Conventional wisdom would tell you that you would wait until the end to start building the roof of your high rise condo, but Upbrella Construction in Canada doesn’t follow the rules of conventional wisdom, apparently. The reasons behind their unusual building process are very intriguing, however.
The Upbrella construction method, developed by 3L Innogenie, based in Montreal, Canada, is currently being used on a 10 story condominium in Montreal, which is set to be completed by July 1st, 2016. As you’ll see in the video below, it looks like a normal construction video, until you realize the crews were building the roof first and then lifting it up to build the consecutive floors underneath.
To build the building, the roof structure is completed directly on the foundation. When the roof is completed, it can be lifted with the company’s patented lifting mechanism and a reinforced canvas is dropped down to seal the building and keep weather out. The hoist is also installed as part of the system, which adjusts in height as the building does and allows for materials to be lifted from ground to floors.
The process may seem silly at first, but it has a handful of potential benefits:
- Eliminates exterior scaffolding on tight construction spaces
- Bad weather does not cause delay due to site being covered
- The size and height of the building can be adjusted much later in the process
With a sort of recent urban revival, contractors are being tasked with building many more downtown buildings with tight lay down yards and, sometimes, being forced to close traffic lanes to complete their job. Closing roads and creating traffic nightmares is no way to make friends.
One of the biggest headaches of any construction project is protecting building materials from the exterior elements. It’s a happy day when the roof goes on and interior finishes can start. With the roof built first, though, interior finishes can be more tightly staggered and the fear of a job site shutting down due to wet or cold conditions nearly disappears. More comfortable employees mean more productive employees.
Banks can be very tentative to give out large, risky loans, which the construction industry has been hard by in the past decade. Upbrella flaunts the fact that their system can be adjusted as the market allows, which means the developer can stop at a certain floor if the housing market tanks in the middle of the project. The building can then be finished, rented out, and even have more levels added after the building is occupied. That’s a cool idea on the building side, but I’m not so sure I would feel great about living in a building that’s being raised 10 feet at a time.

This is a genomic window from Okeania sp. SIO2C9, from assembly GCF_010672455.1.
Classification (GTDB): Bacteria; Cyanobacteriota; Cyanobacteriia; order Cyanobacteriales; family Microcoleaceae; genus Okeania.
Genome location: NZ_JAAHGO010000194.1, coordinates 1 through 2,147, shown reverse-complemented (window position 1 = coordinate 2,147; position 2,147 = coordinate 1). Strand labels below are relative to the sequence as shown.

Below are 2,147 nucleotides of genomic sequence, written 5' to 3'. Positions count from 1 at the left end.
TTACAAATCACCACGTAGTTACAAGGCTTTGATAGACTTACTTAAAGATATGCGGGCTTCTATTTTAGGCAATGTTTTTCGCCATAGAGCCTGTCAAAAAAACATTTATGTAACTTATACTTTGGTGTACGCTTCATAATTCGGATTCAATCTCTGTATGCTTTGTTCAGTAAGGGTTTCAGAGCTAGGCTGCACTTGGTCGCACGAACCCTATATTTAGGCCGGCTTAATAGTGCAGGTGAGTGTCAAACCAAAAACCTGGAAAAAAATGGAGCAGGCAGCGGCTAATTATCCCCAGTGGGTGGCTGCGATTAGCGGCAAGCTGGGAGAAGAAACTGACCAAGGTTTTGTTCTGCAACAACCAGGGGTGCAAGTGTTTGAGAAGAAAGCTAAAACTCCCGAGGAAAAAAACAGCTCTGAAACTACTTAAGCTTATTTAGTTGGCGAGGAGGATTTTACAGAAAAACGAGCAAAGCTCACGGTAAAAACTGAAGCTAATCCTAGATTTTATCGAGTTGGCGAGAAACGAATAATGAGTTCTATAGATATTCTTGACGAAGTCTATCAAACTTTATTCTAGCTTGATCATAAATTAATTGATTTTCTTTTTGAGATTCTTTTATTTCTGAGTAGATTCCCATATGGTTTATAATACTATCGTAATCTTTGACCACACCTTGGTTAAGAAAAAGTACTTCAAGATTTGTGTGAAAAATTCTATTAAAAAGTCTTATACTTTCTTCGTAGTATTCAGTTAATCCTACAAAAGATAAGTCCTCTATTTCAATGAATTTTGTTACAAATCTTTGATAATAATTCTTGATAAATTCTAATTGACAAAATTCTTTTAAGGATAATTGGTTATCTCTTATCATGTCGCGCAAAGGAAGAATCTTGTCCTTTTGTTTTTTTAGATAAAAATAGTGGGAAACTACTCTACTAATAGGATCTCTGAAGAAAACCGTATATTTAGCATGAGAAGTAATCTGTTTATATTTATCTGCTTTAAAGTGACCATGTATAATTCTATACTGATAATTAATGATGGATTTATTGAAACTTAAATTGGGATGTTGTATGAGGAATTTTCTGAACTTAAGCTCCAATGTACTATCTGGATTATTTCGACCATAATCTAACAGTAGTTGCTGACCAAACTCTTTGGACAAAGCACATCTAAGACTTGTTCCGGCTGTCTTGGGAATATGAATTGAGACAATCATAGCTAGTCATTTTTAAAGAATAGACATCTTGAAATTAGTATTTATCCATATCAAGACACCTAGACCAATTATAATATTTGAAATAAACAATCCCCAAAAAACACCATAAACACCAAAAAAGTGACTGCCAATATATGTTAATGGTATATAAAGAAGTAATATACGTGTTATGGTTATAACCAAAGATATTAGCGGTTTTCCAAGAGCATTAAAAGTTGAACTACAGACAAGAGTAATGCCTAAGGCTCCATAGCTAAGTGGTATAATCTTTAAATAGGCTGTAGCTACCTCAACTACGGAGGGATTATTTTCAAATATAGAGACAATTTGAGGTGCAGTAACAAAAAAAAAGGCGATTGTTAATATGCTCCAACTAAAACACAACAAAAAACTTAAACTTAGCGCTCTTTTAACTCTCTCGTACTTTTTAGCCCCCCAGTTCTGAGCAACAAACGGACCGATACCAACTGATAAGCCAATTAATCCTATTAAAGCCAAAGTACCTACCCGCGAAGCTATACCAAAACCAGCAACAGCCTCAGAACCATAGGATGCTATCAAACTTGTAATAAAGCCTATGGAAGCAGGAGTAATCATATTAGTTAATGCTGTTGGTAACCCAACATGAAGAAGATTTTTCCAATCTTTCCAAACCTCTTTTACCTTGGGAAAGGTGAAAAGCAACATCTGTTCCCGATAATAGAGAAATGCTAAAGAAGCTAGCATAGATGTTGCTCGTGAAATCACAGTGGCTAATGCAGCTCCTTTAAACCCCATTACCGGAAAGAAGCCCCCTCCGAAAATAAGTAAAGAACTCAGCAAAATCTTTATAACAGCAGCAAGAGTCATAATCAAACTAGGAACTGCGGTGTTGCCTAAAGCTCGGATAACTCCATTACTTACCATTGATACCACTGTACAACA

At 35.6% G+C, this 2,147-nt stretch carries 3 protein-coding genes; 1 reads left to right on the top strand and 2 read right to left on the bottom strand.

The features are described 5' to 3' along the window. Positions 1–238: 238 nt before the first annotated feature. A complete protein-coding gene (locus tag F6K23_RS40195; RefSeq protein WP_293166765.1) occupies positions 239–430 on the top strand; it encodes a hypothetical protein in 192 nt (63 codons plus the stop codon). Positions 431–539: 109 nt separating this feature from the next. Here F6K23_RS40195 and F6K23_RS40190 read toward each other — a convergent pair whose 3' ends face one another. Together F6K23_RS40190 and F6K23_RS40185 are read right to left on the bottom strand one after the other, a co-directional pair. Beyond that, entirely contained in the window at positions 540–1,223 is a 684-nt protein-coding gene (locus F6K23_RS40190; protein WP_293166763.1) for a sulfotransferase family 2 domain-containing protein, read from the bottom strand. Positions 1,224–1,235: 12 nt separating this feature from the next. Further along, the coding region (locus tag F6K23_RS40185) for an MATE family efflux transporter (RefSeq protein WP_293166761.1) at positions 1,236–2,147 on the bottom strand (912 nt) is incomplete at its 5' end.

The first video is a real quick, 22 second glimpse at the project. Scroll down past to see a longer 5 minute version and a video of how the system works.
5 Minute extended time lapse
How Upbrella Works
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If you’re into heights, then China may be the place you need to be. The country recently unveiled the world’s highest and longest glass bridge and, as scary as many tourists may find that, it was way more dangerous while it was under construction. New footage of another construction site in the Laowang Monutains is giving that bridge a run for it’s money.
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Much like the stories above, a crane collapsed last week in Dubai, UAE, after sudden heavy winds burst through town.
You might be operating some big machines on your construction site, but, chances are, none of them can come close to the Bagger 288 bucket wheel excavator. There’s probably an excavator on your job site right now, but imagine the work you could get done if you have a machine with 18 buckets, each with a capacity of 6 tons. That’s the capacity of the massive 30 story tall ThyssenKrupp Bagger 288 bucket wheel excavator.
We saw some pretty awesome demolition videos in 2016, like this super slow motion bridge demolition and this video of 116 excavators working side by side to demolish an overpass overnight, but this new video is already on top of the leaderboard for best demolitions of 2017.
Steel rebar, the world’s favorite reinforcement material for concrete, greatly increases tensile strength in concrete. Due to concrete’s rigidness and tendency to shrink and expand, reinforcement is necessary in many cases to reduce cracking and slow structural failure. This material is elementary to most of throughout the construction industry, but what you may not be familiar with is how much stress steel rebar must be under before it completely snaps in half.